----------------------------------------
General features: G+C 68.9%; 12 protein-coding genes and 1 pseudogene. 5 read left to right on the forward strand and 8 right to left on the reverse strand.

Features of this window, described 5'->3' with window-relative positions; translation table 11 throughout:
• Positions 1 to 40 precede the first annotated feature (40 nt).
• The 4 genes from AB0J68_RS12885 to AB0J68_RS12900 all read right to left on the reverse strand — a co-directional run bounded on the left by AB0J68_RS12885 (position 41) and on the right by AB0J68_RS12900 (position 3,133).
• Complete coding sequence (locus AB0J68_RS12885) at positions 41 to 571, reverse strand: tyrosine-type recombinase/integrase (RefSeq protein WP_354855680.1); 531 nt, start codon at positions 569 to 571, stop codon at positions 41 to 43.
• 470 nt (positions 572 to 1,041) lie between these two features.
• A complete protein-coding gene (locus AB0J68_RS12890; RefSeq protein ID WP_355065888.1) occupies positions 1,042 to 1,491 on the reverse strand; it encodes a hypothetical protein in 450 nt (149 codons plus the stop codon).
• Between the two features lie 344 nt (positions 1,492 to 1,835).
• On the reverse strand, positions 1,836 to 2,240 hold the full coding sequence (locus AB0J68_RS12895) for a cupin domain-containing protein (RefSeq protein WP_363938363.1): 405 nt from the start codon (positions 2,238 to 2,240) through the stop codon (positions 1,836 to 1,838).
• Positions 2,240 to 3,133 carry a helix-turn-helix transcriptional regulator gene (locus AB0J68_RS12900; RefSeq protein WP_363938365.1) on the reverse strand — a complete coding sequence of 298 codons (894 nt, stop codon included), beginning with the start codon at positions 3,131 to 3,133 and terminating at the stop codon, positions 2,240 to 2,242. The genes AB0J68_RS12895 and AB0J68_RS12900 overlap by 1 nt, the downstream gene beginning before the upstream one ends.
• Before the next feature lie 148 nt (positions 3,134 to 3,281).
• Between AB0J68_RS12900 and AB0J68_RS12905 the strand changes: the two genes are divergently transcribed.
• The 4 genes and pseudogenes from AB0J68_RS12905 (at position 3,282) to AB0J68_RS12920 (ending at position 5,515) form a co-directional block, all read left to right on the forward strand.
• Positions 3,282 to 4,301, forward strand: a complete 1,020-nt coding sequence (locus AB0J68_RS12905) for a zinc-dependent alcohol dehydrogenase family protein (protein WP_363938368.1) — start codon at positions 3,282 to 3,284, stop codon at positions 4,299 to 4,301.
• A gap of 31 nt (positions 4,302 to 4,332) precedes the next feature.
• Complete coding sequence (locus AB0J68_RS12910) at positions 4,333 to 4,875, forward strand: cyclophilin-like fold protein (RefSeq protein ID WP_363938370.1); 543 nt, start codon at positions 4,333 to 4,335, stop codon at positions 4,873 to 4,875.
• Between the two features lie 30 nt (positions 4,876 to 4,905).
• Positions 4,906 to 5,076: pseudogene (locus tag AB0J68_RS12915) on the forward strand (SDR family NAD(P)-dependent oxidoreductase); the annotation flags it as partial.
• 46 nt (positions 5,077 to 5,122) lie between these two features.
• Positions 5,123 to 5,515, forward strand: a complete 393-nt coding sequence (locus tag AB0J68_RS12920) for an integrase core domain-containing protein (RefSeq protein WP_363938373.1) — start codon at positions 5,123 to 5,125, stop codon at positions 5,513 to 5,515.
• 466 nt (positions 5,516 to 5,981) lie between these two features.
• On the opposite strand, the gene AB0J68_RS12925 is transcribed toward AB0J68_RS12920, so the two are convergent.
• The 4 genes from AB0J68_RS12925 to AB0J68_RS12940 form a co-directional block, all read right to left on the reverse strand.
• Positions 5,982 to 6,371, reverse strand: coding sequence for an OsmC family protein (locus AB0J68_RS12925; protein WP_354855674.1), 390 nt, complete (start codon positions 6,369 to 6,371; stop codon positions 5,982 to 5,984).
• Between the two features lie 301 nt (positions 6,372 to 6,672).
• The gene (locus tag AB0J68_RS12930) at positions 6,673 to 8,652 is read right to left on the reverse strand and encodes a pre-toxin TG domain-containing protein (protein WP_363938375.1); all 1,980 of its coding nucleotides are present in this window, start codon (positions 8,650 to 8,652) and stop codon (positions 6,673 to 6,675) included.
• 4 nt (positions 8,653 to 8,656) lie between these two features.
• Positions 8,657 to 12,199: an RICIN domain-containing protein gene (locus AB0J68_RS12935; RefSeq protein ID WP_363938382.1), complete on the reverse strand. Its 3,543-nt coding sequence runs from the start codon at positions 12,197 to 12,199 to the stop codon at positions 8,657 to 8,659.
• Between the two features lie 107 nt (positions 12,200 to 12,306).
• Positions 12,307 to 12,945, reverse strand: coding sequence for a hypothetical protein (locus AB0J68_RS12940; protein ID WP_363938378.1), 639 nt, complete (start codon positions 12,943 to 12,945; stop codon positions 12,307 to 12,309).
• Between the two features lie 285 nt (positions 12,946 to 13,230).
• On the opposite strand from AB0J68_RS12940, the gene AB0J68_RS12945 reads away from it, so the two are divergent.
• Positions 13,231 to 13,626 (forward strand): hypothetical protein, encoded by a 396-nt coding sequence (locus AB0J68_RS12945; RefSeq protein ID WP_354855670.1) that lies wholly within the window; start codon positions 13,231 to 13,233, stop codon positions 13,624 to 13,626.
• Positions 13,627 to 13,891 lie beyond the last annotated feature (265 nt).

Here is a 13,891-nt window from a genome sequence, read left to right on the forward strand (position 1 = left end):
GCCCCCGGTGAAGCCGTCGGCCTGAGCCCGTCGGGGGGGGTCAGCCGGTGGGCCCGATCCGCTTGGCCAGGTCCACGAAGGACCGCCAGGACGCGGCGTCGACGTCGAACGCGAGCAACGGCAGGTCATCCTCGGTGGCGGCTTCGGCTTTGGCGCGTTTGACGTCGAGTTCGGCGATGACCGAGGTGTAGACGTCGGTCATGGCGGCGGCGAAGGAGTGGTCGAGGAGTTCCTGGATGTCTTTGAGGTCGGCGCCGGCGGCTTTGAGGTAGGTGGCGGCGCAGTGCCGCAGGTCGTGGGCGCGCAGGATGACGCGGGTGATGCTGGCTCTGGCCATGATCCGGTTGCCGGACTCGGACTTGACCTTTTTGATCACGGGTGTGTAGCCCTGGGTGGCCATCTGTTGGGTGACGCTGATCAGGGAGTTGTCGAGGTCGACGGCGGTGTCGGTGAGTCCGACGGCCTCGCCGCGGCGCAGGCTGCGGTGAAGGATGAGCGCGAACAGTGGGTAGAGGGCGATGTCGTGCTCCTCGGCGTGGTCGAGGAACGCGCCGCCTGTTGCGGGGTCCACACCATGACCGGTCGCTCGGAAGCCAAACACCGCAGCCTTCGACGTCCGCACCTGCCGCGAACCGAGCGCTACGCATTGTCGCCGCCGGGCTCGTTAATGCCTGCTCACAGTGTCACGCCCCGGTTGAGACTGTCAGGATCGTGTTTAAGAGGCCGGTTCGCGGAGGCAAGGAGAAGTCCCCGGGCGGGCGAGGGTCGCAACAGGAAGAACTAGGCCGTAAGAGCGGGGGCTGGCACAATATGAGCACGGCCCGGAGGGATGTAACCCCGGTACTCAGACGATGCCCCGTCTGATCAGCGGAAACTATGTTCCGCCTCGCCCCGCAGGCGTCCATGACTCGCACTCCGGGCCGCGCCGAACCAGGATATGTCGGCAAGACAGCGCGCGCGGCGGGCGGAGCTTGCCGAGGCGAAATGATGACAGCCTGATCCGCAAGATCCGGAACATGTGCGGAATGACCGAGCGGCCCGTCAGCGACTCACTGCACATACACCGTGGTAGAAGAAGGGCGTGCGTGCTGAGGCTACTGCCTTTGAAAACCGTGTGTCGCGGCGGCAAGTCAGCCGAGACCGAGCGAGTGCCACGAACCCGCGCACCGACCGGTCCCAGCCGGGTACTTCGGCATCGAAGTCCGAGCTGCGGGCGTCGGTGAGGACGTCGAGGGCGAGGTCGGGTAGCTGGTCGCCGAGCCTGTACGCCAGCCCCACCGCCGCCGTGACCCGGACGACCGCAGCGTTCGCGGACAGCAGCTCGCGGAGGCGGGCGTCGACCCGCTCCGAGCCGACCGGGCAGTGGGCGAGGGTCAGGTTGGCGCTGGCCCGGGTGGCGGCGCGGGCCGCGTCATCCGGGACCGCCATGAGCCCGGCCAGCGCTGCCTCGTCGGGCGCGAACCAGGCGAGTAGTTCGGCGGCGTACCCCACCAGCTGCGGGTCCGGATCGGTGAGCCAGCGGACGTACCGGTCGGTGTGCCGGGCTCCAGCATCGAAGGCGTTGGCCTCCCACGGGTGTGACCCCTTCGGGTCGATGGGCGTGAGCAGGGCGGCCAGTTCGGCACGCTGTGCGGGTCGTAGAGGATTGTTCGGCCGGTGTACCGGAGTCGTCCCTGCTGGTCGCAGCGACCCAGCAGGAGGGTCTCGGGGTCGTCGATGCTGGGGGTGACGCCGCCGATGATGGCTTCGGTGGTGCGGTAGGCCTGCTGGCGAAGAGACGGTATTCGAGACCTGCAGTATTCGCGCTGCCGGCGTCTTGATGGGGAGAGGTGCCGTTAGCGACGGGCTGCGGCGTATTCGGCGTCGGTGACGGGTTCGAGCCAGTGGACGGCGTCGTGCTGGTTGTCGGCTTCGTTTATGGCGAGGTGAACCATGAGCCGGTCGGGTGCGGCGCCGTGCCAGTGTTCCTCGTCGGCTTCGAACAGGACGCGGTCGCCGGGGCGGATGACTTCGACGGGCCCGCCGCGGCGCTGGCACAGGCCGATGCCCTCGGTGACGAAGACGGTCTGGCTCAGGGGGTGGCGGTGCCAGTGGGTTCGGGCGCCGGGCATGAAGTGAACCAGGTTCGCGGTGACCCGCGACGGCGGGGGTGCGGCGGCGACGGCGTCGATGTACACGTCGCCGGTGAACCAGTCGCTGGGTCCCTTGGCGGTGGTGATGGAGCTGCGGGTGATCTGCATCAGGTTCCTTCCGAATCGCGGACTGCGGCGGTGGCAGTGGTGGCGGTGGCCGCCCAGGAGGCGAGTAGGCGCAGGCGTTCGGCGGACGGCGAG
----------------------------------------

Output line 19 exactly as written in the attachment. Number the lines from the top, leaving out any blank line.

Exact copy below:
• 46 nt (positions 5,077 to 5,122) lie between these two features.